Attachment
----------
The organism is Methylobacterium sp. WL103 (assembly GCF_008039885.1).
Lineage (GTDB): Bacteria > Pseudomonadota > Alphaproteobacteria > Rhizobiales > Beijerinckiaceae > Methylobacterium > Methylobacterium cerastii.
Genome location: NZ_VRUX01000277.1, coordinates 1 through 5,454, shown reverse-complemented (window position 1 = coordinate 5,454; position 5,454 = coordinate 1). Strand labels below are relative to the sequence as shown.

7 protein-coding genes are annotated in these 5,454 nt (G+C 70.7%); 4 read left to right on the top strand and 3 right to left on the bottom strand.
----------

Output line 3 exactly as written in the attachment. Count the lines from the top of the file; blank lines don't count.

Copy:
Genome location: NZ_VRUX01000277.1, coordinates 1 through 5,454, shown reverse-complemented (window position 1 = coordinate 5,454; position 5,454 = coordinate 1). Strand labels below are relative to the sequence as shown.